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Velázquez, Los Borrachos or the Triumph of Bacchus

Video transcript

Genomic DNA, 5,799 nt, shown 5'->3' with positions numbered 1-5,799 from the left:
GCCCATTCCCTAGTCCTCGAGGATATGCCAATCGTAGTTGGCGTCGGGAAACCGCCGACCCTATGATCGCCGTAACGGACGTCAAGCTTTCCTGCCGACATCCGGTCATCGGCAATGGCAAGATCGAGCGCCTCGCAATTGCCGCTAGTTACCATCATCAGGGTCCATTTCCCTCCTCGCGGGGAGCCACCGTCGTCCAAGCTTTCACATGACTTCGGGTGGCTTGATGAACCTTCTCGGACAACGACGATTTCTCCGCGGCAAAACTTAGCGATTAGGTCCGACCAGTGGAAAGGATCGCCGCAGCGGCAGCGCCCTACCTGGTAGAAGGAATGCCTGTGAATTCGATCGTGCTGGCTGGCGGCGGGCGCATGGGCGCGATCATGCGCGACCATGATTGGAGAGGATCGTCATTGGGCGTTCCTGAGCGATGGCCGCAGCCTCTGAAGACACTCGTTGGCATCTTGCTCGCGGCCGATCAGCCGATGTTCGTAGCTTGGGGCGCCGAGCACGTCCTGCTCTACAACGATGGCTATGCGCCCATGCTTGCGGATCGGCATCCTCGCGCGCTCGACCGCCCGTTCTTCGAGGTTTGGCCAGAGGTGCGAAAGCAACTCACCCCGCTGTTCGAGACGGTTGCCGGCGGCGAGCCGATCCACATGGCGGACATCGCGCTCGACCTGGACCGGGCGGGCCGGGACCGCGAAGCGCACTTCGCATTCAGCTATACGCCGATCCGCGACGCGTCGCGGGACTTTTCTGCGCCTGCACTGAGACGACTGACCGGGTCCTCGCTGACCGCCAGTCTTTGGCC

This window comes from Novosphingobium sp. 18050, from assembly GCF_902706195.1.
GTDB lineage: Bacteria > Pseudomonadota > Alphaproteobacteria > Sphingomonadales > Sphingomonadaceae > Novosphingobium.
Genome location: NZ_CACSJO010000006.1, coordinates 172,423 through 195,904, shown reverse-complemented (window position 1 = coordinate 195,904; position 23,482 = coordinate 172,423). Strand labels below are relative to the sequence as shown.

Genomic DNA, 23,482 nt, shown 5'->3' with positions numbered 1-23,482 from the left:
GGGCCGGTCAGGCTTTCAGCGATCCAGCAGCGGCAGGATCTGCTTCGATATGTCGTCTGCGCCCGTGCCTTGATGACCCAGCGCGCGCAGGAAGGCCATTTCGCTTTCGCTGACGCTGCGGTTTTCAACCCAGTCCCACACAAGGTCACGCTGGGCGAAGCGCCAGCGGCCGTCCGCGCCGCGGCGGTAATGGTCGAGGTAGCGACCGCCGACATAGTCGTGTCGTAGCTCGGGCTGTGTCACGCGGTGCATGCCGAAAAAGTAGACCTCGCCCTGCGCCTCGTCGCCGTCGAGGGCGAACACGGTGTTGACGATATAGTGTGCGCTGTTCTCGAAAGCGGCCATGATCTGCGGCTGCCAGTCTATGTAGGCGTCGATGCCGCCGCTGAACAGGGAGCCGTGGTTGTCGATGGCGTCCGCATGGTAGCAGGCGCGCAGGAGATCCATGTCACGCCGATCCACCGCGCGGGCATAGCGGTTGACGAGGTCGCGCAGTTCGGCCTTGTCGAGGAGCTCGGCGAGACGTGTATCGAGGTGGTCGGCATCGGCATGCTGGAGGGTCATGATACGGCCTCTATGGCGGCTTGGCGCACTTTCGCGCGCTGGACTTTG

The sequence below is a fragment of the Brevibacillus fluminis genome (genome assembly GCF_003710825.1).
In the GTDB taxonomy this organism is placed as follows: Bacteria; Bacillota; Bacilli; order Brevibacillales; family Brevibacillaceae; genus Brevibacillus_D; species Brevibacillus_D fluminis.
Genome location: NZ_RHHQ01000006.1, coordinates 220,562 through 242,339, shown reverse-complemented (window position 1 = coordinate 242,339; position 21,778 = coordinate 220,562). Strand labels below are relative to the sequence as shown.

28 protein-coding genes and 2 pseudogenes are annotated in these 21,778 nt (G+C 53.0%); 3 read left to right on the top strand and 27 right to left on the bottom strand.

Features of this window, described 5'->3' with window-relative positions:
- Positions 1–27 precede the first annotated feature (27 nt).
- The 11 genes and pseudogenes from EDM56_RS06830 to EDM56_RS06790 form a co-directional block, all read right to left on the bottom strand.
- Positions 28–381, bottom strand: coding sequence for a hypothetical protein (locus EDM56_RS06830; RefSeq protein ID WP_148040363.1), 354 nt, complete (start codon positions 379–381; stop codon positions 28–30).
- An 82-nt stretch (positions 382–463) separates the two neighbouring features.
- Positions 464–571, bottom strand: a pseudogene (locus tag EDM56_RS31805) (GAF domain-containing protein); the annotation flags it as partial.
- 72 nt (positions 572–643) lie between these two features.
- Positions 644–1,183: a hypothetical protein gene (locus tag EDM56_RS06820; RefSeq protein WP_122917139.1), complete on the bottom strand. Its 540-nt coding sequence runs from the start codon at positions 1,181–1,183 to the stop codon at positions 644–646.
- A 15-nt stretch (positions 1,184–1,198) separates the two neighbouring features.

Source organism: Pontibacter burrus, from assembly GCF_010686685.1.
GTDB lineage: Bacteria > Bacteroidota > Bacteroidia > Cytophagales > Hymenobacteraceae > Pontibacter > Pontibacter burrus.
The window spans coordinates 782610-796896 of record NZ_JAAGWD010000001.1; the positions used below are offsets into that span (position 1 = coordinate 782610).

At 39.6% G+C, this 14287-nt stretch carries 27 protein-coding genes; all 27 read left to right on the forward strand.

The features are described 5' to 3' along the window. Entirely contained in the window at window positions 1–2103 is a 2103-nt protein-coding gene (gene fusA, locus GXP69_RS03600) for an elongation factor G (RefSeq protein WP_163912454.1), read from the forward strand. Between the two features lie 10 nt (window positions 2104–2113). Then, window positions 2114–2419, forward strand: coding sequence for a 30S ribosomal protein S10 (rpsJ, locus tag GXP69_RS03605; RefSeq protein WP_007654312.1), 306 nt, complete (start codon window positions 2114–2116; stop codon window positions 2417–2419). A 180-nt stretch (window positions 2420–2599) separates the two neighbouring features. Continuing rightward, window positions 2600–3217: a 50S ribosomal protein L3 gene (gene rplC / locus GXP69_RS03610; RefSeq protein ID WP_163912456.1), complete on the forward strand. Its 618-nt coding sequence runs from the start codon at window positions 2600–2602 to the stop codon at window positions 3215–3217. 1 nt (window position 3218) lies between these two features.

(jazzy music) Male: We're in the Prado in Madrid and we're looking at a great early Velazquez, The Triumph of Bacchus. The painting is unnervingly vivid, almost more than photographic. Female: Bacchus, the god of wine, looks beautiful and he's sort of bathed in light. Male: That young central figure. Female: He's sitting on a jug of wine. Male: (chuckles) Yes, appropriately. Female: He's the god of wine. Male: He's got grape leaves in his hair. Female: He's come down to earth to bring men wine, which relieves life's sufferings. And relieving it, it is! Everyone's having a really good time. There's a figure kneeling down, one of Bacchus' followers. He's having a crown placed on his head. There's a feeling of revelry and partying and fun. Bacchus looks away, but that other figure just to the right Male: With the hat. Female: He feels like someone we've all seen in a bar somewhere. Male: Exactly right. He's got this bowl of wine that he's about to bring to his lips, which, I dont' know about for you, but to me, I feel as if I can just feel the coolness of that liquid. It is so transparent, I can feel it sort of waft Female: The glistening surface. Male: The glistening surface, I can feel it sort of edge side to side. I can see his anticipation, but he's looked up at us. So it's not just the vividness of the contrast of light and shadow across his face, but it's the way in which he smiles directly at us so that we are there. We are right there ready to partake. Female: Yeah, I think that's what sort of uncomfortable about it. He's a kind of seedy character. Male: Yes, he is. Female: I mean, he looks sort of like he's lived a hard life, and the figures around him, too; a kind of leathery skin and clothing that looks very poor. Male: Especially in contrast to the god. Female: When he looks out at us, it sort of implies that we're like him. I've sort of become a rowdy reveler in a half-drunken state, sort of partying it up and not feeling life's pain anymore. Male: There is a kind of guilt by association. I think that that's exactly right. We are drawn in. It's interesting that we're drawn in not only because of the scale of the figures and the sense of proximity, but we're drawn in by a kind of almost moral equivalency. Female: There is kind of lovely frieze of the figures. They're all very much close to the foreground in a kind of very Baroque way, and occupy all kind of the same plane across that foreground, taking up much of the space of the painting. There's a real directness about the figures. They're very much in our space. Male: There's also a really interesting set of contrasts. You have the, as you described, the very beautiful body, and young and sort of perfect body, of Bacchus. You've then got this hater just over his shoulder. Those two mythological figures, and perhaps the third crouching down in the foreground in the shadow, are so contrasted against the figures of our reality who are on the right. One of the things that I think makes this painting feel so vivid and so engaging is the variation in sort of degrees of focus that Velasquez brings to the canvas. In other words, look at the background. It couldn't be sort of more unfinished. The figure in the foreground in the lower left that we mentioned in shadow feels almost incomplete. So that really draws our eye right to those center figures. There is something very interesting about the contrast, again. You mentioned it before, between the directness of the man with a hat and the way in which Bacchus himself looks off to the side, so that our eye has to go to the man that we don't want to go to, in a sense. Female: There's a kind of realism that Velasquez is bringing to a mythological subject and intentionally not representing it in a kind of Classical manner. Male: He gives us a few handles, actually quite literally. If you look at the jugs down at the bottom, in the center, there is a kind of vividness there. We feel as if we can literally reach in and grab one of those an it will be poured full of wine for us. There are these sort of points of entrance and these points of physical reality that give us access to the mythological in a way that I don't think we're used to. Female: It's very much like the way that Caravaggio would paint religious subjects in Italy, with that kind of immediacy and realism and physicality and the down-to-earthness of the figures and the way that everything is happening very close to us. I think what we're seeing is a kind of Caravaggio-inspired approach applied to a mythological subject. (jazzy music)